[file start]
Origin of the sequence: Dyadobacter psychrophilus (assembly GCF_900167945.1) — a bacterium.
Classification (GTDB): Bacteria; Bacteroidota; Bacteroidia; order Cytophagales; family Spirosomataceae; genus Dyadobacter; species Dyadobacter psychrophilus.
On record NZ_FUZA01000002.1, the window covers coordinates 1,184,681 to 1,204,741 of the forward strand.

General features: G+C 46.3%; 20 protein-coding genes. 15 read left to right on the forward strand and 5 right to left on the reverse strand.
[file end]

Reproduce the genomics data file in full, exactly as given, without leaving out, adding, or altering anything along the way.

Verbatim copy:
Origin of the sequence: Dyadobacter psychrophilus (assembly GCF_900167945.1) — a bacterium.
Classification (GTDB): Bacteria; Bacteroidota; Bacteroidia; order Cytophagales; family Spirosomataceae; genus Dyadobacter; species Dyadobacter psychrophilus.
On record NZ_FUZA01000002.1, the window covers coordinates 1,184,681 to 1,204,741 of the forward strand.

General features: G+C 46.3%; 20 protein-coding genes. 15 read left to right on the forward strand and 5 right to left on the reverse strand.